Comment


                      • #12
                        Click image for larger version

Name:	Cutie Louie - sm.jpg
Views:	1
Size:	17.8 KB
ID:	9136063 Louie is built wither high back low. Both of my Passier saddles were adjusted by a professional who moved the wool around inside for a better fit.
                        Libby

                        There is a fine line between "hobby" and "mental illness". - Dave Barry

                        Comment


                        • #13
                          I use County saddles for my horse

                          Both of my horse's saddles are County with wool flocking and the panels are more "banana" shaped than straight. The County saddle fitter helped me find the models that were best for my sway back horse, then adjusted the flocking accordingly. I added a Thinline sheepskin half pad with shims and the system works very well. Here is a picture of my horse:

                          http://s844.photobucket.com/user/clm..._0522.jpg.html

                          His conformation has not caused any soundness issues, I am happy to say.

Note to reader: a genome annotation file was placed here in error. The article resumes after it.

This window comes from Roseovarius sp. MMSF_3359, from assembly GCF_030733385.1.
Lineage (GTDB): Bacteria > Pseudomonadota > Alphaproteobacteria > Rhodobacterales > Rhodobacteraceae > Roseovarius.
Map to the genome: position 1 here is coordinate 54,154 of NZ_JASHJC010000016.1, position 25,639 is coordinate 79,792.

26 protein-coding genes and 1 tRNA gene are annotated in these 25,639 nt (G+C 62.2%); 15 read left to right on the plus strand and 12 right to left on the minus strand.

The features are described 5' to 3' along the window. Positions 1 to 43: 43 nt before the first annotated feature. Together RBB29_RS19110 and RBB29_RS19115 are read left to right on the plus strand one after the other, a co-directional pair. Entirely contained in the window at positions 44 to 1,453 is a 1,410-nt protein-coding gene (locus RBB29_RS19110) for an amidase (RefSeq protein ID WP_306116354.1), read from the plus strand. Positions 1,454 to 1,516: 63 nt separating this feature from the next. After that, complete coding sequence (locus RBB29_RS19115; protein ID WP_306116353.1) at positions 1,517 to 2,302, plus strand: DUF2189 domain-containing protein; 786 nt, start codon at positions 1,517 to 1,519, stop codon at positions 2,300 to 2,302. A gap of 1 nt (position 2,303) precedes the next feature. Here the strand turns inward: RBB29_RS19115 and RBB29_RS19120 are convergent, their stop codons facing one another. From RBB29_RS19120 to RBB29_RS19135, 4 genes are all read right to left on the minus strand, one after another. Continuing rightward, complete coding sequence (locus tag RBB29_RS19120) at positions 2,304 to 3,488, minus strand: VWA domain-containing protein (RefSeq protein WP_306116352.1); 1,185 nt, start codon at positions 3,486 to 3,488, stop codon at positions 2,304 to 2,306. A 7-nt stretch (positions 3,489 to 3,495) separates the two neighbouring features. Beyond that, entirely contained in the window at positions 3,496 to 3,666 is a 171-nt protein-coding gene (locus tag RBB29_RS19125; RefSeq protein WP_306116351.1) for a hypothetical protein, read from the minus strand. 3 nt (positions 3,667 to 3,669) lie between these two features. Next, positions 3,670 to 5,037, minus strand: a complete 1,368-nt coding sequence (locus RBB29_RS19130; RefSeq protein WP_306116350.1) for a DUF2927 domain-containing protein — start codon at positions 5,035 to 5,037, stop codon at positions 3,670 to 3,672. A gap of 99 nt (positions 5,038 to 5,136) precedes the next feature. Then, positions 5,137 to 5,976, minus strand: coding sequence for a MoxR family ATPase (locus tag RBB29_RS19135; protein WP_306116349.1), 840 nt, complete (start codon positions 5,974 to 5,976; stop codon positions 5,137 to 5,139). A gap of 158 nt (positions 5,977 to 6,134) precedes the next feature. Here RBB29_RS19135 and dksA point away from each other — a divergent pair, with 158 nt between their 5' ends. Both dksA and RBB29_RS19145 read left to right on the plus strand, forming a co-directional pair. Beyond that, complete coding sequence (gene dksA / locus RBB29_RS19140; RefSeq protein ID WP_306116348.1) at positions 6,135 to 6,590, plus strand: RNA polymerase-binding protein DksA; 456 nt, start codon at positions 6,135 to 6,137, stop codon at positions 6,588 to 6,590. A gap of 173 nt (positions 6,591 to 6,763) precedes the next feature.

___________________________________________
                          "Another member of the Barefoot Eventers Clique"

                          Comment

                          • Original Poster

                            #14
                            Thanks, everyone, for your input! I've decided to start with the simplest pad I could find that provided some thicker padding in the middle -- the Cashel. Had to order it in, so no feedback just yet. If the Cashel doesn't suit, then I now have a whole list of other pads I can try by ascending price. And if none of those work, it's on to the custom saddle plan ...

                            Comment